As Finwer acknowledged his understanding and told the Elves of this news, Eridan glanced at the Gnoll prisoners. He was surprised to see that none of them expressed any hatred or resentment. Many of them had a sad, forlorn on their faces, as if their lives were not worth living anymore. Upon further scrutinization, Eridan also noticed that some Gnolls had a fearful look, their bodies mildly shaking.

“Do they think we are going to kill them?” Eridan wondered.

Eridan suddenly frowned, as he spotted something odd about one of the green Gnolls. People who are not as keen as Elves would not notice this, but around the Gnoll’s body, light purple mist emanated and circulated around him, instead of floating up in the air. It seemed to affect the Gnoll, as he shook uncomfortably. Whatever it was, it was not body odor.

Eridan then noticed Galle approaching him and the Elves with a pack slung on his back. He quickly forgot about the weird Gnoll, but the thought buried itself in the depths of his mind.

“I have retrieved everything I need for the journey,” Galle declared gruffly. “Shall we go with haste?”

“Certainly, good Galle,” Eridan replied politely. “We shall proceed to the High Cross by the day. You have informed the local Elves of your excursion with us, correct?”

“Yes, and they are all right with it. I told them that along the way, I’ll spread word of the attack to my fellow Druids and send some here for protection.”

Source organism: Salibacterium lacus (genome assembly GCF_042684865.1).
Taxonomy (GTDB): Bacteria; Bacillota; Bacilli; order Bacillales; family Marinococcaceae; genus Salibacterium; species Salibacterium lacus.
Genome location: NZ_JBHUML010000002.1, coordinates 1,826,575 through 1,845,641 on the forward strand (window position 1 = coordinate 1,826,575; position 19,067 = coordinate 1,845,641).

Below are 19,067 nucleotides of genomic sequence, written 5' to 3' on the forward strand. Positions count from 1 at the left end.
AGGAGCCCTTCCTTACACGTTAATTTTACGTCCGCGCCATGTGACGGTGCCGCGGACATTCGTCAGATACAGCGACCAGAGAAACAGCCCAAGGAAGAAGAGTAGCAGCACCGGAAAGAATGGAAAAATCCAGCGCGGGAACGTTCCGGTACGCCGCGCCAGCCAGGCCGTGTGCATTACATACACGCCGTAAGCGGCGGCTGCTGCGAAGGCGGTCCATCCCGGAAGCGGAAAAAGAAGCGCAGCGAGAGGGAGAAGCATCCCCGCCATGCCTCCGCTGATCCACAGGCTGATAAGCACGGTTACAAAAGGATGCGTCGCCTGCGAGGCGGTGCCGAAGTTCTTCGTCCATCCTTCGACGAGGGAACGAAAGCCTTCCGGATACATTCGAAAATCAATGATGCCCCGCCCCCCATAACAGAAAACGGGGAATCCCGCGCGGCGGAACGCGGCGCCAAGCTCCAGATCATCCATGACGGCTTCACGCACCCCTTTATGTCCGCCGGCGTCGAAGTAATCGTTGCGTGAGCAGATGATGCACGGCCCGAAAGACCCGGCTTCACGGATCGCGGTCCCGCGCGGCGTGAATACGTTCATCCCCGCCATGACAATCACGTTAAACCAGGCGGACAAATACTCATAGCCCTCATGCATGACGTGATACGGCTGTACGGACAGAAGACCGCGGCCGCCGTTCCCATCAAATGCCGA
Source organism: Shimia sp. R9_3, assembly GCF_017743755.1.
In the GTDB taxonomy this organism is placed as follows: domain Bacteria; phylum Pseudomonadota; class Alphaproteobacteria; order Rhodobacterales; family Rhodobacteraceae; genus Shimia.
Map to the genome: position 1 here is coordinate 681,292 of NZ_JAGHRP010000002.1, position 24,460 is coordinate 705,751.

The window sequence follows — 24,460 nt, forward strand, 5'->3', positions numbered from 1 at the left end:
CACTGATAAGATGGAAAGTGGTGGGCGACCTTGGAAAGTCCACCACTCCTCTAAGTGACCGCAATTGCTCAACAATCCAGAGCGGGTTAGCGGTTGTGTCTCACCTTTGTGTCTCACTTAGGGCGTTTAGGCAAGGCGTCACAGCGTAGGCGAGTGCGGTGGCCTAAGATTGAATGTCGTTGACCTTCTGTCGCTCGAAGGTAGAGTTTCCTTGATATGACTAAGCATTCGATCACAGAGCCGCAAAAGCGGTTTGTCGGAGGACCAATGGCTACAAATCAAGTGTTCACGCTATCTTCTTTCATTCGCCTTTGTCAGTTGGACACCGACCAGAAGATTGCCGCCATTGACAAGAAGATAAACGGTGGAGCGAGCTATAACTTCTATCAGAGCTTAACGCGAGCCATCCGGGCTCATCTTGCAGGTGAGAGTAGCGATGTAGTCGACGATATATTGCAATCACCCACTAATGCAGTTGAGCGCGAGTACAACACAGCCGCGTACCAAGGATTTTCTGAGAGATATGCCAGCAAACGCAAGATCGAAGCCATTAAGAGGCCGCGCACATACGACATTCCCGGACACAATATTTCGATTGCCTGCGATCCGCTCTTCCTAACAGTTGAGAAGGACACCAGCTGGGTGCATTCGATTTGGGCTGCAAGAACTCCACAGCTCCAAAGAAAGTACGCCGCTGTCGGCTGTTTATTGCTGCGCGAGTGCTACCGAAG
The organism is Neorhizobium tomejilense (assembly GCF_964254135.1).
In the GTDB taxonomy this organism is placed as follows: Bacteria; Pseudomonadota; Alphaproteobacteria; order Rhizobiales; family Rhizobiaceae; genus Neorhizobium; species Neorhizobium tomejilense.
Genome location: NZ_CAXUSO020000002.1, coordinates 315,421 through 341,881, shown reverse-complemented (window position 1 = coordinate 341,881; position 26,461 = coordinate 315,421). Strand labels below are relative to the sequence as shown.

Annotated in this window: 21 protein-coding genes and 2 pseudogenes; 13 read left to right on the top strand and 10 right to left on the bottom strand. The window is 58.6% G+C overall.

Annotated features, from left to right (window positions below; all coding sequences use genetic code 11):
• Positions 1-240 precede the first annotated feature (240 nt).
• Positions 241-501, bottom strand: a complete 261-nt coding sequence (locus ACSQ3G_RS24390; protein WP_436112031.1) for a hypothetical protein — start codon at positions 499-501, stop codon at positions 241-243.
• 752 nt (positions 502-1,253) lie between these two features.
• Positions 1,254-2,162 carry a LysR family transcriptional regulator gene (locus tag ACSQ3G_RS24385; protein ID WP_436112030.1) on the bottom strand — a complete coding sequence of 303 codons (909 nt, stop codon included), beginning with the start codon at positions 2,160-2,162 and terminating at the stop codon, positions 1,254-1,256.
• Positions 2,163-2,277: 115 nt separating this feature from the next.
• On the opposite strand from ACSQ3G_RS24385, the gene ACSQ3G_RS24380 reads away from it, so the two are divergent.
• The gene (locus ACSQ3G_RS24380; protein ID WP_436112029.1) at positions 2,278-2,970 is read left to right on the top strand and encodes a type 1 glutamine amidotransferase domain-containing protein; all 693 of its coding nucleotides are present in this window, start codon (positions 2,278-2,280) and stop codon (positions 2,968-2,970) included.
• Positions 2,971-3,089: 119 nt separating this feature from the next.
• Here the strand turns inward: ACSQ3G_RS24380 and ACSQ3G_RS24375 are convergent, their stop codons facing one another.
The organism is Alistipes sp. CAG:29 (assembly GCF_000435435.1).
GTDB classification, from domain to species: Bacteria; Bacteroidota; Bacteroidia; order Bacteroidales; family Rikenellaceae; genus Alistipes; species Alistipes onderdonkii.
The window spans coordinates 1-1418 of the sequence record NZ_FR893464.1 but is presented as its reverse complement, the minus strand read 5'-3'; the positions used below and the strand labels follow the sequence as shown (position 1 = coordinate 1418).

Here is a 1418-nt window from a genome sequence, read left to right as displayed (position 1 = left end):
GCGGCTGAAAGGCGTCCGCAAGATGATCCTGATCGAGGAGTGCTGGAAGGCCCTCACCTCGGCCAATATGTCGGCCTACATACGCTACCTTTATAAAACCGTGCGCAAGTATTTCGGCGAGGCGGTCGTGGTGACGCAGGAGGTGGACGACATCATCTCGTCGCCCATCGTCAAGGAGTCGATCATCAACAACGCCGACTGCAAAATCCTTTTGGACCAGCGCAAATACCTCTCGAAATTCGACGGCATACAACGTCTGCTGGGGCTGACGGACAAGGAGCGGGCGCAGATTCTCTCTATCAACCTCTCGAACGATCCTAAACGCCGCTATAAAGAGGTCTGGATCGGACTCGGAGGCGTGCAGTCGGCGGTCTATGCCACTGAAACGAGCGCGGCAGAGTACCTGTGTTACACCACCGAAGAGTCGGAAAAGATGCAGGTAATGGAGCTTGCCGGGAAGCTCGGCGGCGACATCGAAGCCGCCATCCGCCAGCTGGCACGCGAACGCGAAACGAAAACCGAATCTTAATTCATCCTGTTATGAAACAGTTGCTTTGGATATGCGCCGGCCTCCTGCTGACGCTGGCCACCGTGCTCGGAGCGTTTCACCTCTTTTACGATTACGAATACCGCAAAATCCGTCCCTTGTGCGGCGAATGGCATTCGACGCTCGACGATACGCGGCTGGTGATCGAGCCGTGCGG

“Excellent. Now, we must move on.”

With a brief wave, Eridan’s men and Galle moved into a line behind him, with the Gnoll prisoners by the side. As they proceeded to march towards the forest, brilliant darkness suddenly enveloped the town. The Elves and Galle stopped moving and stared around in confusion as a low howling noise rang out.

Then, the darkness and howl disappeared, and in the middle of the town, a figure in a black cloak and pointy hat appeared, everyone turning towards him. His clothes and face were covered with black ash, but everyone seemed to recognize who the person was.

“Selur Edihnori!” one of the Elves cried out in Elvish.

Frodo stared at the individual in awe, amazed at what had just occurred.

“G… Gan… Gandalf the White? Is that really you?” Frodo stammered.

Gandalf chuckled in response, briefly coughing dust out of his mouth.

“I don’t suppose I am wearing anything of white, am I, dear Frodo?” Gandalf asked.

“Well, um… I guess you’re not.”

“It seems that heavenly intervention has struck once again. Reincarnation seems to be my strong suit instead of my usual spells. Hmmmm… I suppose I should now be known as Gandalf… the Black. It has a weird ring to it, but I shall get used to it. Anyways, shall we depart, Frodo?”

As Gandalf and Frodo left towards the ship by the shores, the people of the Grey Ravens continued about their business, one Elven artist keeping a mental image of Gandalf’s new look to make a painting later.